Developing a healthy, safe and vibrant community where all families and neighbors can thrive drives Mayor Tom DeBaun ’86 to lead and serve his hometown, Shelbyville, Indiana. In the midst of his third mayoral term, DeBaun is proud of the city’s progress the last 11 years but recognizes there is still significant work to do.
“We’ve gone from a sleepy town that hoped something would change to a community that has taken some control of its destiny and is looking at growth in a more holistic manner,” DeBaun said.
Beyond the flourishing downtown revitalization and promising business developments, DeBaun is committed to examining the human infrastructure in Shelbyville and Shelby County, to better understand how policies, systems and facilities affect the residents. Identifying the barriers to opportunities for education, job training, employment, mental health treatment, addiction recovery and stable housing is critical to furthering community progress, he explained.
“We recognize that change doesn’t occur in a vacuum and, therefore, every policy has intended and unintended consequences. The key is reacting in a timely manner,” DeBaun said.
It also takes a knowledgeable, experienced, collaborative team, and DeBaun has convened exactly that. Several passionate and engaged colleagues from across the government spectrum in Shelbyville are collaborating with DeBaun to confront social inequities, to expand opportunities and to build individual and community capacity for future progress. That the team members also happen to be Franklin College alumni is serendipity.
“The funny thing is I didn’t seek fellow FC grads; it’s just that they are the best fit for the challenge,” DeBaun said.
They include Tony Collier ’87, regional one stop manager for WorkOne Central Indiana, Michael Daniels ’86, behavioral health and justice equity director for the city of Shelbyville, Melissa Gharst ’87, program services director for Shelby County courts, and Kim (White) Koehl ’88, executive director for Shelby Senior Services.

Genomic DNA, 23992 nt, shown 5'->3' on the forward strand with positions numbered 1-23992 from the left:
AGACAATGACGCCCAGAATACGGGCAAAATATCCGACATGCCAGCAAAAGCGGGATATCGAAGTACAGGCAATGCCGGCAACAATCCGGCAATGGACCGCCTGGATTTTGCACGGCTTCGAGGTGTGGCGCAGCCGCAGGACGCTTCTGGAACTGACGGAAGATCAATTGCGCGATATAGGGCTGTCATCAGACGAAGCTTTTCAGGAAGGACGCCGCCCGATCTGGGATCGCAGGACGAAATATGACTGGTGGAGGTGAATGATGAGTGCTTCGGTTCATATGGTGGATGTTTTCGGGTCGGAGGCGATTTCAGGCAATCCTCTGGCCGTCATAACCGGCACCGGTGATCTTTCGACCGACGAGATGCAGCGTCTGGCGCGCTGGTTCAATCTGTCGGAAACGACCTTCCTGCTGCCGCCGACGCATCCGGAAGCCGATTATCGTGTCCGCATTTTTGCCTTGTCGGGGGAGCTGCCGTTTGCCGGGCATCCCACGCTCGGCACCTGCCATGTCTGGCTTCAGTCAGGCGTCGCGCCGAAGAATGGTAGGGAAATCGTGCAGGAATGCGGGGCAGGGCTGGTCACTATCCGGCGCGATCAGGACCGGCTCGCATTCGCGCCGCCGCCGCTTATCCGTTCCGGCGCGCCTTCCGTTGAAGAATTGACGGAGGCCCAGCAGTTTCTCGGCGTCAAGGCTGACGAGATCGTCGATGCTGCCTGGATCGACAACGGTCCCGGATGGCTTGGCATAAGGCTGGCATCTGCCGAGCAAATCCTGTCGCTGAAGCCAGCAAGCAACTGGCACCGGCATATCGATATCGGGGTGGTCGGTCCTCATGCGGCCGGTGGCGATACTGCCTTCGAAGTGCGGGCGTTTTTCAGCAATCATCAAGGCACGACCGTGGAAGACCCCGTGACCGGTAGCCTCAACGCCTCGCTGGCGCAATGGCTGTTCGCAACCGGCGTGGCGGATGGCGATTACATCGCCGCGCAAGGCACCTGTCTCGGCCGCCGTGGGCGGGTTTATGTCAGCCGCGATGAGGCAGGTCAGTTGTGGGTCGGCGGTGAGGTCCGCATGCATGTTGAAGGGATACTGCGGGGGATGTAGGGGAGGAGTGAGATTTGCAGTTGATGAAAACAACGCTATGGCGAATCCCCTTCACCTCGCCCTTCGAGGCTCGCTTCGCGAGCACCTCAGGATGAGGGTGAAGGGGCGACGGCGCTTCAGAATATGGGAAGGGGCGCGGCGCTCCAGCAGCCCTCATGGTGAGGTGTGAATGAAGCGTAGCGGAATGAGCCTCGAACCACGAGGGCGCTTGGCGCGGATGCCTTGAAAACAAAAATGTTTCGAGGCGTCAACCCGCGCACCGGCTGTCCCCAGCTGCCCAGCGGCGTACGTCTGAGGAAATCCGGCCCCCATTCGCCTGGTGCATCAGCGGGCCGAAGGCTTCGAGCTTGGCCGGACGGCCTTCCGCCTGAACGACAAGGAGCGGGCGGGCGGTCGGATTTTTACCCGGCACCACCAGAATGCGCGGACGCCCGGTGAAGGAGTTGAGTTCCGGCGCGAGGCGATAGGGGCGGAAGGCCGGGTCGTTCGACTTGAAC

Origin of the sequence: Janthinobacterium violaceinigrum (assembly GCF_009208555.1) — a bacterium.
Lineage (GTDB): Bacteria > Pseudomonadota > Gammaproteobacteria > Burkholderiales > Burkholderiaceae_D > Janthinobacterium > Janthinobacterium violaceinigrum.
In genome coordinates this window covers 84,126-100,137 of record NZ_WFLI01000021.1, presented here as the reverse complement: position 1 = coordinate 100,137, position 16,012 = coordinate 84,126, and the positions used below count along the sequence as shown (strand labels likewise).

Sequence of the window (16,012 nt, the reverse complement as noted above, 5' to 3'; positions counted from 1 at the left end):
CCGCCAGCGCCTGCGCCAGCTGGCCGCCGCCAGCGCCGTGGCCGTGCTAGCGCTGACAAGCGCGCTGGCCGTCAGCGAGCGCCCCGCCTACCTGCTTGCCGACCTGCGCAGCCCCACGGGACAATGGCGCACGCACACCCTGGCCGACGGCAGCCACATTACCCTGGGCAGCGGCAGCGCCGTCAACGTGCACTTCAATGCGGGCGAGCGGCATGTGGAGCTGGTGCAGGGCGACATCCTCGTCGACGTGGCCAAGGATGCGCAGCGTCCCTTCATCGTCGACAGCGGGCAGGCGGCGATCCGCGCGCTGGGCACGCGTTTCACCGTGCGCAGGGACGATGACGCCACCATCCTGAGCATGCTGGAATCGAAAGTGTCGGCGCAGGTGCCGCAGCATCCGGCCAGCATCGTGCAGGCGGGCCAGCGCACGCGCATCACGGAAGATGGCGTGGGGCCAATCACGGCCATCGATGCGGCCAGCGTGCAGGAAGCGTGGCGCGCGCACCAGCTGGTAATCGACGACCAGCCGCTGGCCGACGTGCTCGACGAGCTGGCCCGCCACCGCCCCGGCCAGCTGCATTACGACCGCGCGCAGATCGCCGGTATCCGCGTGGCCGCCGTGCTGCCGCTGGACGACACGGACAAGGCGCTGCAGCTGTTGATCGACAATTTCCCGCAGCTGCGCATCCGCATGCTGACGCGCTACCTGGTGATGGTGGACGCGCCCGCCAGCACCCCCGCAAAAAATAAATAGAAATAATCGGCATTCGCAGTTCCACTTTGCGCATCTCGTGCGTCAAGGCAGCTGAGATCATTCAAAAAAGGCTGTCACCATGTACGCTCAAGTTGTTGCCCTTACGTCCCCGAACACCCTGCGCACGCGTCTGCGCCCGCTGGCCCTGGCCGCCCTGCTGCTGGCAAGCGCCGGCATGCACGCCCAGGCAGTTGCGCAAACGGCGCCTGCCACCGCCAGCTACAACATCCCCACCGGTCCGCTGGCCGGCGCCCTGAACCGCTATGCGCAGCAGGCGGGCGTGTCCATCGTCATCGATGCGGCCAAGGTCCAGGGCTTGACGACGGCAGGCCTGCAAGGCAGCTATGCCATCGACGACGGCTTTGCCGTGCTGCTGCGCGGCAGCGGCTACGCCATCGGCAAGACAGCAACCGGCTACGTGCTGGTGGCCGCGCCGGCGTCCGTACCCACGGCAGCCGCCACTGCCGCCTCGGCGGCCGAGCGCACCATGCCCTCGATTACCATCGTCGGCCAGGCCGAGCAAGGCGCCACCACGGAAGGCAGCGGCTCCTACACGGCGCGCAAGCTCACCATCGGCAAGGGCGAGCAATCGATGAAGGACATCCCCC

The alumni are authorities in their fields and bring experience-based perspectives to discussions about policies, procedures and solutions. Their collective knowledge from working in criminal justice, vocational training, educational services, health care, addiction recovery, homelessness prevention and senior services enables a holistic approach to some of the most complex challenges impacting residents.
“We’re always trying to improve our understanding of cause and effect,” DeBaun said. The critical-thinking and problem-solving skills the team members bring to the table are a testament to their liberal arts education. “I have an inherent confidence in these individuals because we have a common experience in Franklin College,” said DeBaun, an Alumni Council member.
It was Daniels who initially approached DeBaun a few years ago to pitch the idea of adding a social justice and equity component to Shelbyville’s government structure. At that time, Daniels was working for a county in metropolitan Ohio. His social justice and policy position involved coordination with police officers, the sheriff’s office, jails, first responders, judges, prosecuting attorneys and public defenders. One of their most effective strategies was connecting individuals to life-enhancing opportunities so they would be less likely to resort to criminal activity and be arrested.
During their first meeting, Daniels illustrated for DeBaun how preventing one individual’s arrest could, in turn, prevent a cascade of negative implications on that person’s significant other, children and other relatives. Daniels had the data to back his claim, and DeBaun was receptive to continuing talks about how Shelbyville could benefit from a similar model of collaboration across departments. Many more discussions followed over the next couple of years until timing and opportunity aligned to enable DeBaun to extend a job offer. Daniels was eager to return to Shelbyville, where he was born and raised.